About a month ago I picked up my first arcade cabinet, yes, it’s Gyruss! No not that Gyrus. The 1983 game by Konami with two s’s. Most people I’ve mentioned this to don’t remember it, though if they heard the Bach score they may. Gyruss was perhaps advanced for its time, packing in five sound chips, a DAC, two Z80 and one 6809 microprocessors. Its creator, Yoshiki Okamoto, who also made Time Pilot for Konami, went on to oversee 1942 and Final Fight for Capcom.
I like Gyruss, but it wasn’t on the top of my list. I wanted to start a restore project this year and this cab was relatively cheap and close by. The very first thing that I realized too late that I needed was an appliance dolly — the thing’s crazy heavy. I also need a lot of basic gear that I’ve never owned, like a multimeter, soldering gun, and hand sander. But even before that I need to clean out our basement space to create a little workshop. You know, with things like electricity and more lighting than one 75 watt bulb.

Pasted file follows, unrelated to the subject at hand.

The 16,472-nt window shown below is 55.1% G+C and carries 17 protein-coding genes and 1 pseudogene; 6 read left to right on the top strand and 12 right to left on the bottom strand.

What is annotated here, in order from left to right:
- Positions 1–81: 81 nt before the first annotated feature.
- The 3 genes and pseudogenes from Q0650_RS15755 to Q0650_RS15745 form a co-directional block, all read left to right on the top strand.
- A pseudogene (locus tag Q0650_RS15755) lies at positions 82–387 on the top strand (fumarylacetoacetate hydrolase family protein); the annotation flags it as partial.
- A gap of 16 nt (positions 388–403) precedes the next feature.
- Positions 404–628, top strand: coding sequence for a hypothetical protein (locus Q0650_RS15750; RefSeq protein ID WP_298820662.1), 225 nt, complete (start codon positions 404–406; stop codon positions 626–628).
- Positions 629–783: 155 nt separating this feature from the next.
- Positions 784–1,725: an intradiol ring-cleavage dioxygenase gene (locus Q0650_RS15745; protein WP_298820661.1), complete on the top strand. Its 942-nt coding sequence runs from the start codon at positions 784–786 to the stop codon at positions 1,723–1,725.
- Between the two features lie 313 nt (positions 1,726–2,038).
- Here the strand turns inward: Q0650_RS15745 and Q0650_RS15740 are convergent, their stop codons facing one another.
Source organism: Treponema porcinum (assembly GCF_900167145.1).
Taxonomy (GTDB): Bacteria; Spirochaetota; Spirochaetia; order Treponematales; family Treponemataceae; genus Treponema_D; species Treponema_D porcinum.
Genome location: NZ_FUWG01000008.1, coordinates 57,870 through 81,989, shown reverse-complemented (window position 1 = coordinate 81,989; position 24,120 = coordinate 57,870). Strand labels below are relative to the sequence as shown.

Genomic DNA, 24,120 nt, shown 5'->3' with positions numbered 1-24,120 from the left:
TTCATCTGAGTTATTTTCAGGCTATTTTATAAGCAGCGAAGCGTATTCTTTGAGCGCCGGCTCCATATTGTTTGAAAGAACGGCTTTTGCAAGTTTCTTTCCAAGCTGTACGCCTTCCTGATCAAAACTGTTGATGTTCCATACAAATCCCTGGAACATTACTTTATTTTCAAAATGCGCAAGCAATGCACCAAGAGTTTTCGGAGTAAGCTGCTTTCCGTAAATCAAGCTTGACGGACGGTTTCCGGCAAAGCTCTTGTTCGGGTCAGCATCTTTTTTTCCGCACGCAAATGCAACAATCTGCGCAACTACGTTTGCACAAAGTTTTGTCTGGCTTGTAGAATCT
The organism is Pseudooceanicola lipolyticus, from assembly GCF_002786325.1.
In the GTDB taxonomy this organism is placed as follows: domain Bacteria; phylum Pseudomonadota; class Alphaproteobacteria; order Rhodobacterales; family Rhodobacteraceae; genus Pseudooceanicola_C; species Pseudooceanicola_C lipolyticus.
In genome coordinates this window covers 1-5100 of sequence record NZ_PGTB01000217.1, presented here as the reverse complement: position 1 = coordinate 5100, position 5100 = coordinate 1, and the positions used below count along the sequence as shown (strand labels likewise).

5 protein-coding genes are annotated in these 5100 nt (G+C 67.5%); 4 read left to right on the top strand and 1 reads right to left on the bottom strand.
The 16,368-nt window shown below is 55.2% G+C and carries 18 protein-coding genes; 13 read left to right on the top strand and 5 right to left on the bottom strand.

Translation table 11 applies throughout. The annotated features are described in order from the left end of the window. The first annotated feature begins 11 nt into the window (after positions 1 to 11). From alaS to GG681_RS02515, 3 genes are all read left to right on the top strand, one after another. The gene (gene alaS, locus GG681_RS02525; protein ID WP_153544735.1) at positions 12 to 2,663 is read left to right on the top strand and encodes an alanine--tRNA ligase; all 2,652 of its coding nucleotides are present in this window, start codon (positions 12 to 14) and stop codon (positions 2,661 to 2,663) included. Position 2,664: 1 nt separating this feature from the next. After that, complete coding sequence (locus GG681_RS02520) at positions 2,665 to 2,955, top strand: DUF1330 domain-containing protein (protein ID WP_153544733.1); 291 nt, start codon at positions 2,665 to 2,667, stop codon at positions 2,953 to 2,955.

Then there’s the machine itself — while it’s really all there, much of it needs restored or replaced. For starters the previous owner said the PCB produces scrambled video and audio, so getting the game working will be my first goal. The marquee is in ok shape but has a crack down the center so I found a replacement. I also ordered a reprint of the control panel overlay and new t-molding. The cardboard bezel I can recreate, and the original art bezel is fortunately still in great shape. I still haven’t found the original Monroe joystick but they come up for sale often enough. It came with an extra Wells-Gardner K4900 monitor and chasis which I’ll swap with the current Gyruss-burned CRT. Nice to have would be the original Centuri-labelled coin door and Matt Ozborn’s high score save kit.